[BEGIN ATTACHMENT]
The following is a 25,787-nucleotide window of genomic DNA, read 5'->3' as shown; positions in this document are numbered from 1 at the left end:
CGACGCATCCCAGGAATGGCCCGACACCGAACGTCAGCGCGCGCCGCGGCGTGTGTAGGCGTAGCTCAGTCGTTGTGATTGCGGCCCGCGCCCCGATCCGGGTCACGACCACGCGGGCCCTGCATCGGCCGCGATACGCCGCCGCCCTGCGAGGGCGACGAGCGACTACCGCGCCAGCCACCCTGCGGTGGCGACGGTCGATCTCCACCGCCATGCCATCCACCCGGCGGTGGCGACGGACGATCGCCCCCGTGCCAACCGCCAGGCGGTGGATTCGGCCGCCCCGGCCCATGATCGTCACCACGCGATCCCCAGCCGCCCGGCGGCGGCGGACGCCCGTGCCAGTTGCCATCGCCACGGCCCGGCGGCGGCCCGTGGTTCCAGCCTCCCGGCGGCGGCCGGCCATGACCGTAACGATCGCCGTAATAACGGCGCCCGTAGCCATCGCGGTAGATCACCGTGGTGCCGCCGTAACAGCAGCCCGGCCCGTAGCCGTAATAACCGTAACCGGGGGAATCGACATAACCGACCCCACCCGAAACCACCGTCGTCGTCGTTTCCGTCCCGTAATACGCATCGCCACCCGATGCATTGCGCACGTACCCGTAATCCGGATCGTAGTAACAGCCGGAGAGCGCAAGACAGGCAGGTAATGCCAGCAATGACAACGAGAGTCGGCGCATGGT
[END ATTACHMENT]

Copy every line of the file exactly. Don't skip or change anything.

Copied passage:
The following is a 25,787-nucleotide window of genomic DNA, read 5'->3' as shown; positions in this document are numbered from 1 at the left end:
CGACGCATCCCAGGAATGGCCCGACACCGAACGTCAGCGCGCGCCGCGGCGTGTGTAGGCGTAGCTCAGTCGTTGTGATTGCGGCCCGCGCCCCGATCCGGGTCACGACCACGCGGGCCCTGCATCGGCCGCGATACGCCGCCGCCCTGCGAGGGCGACGAGCGACTACCGCGCCAGCCACCCTGCGGTGGCGACGGTCGATCTCCACCGCCATGCCATCCACCCGGCGGTGGCGACGGACGATCGCCCCCGTGCCAACCGCCAGGCGGTGGATTCGGCCGCCCCGGCCCATGATCGTCACCACGCGATCCCCAGCCGCCCGGCGGCGGCGGACGCCCGTGCCAGTTGCCATCGCCACGGCCCGGCGGCGGCCCGTGGTTCCAGCCTCCCGGCGGCGGCCGGCCATGACCGTAACGATCGCCGTAATAACGGCGCCCGTAGCCATCGCGGTAGATCACCGTGGTGCCGCCGTAACAGCAGCCCGGCCCGTAGCCGTAATAACCGTAACCGGGGGAATCGACATAACCGACCCCACCCGAAACCACCGTCGTCGTCGTTTCCGTCCCGTAATACGCATCGCCACCCGATGCATTGCGCACGTACCCGTAATCCGGATCGTAGTAACAGCCGGAGAGCGCAAGACAGGCAGGTAATGCCAGCAATGACAACGAGAGTCGGCGCATGGT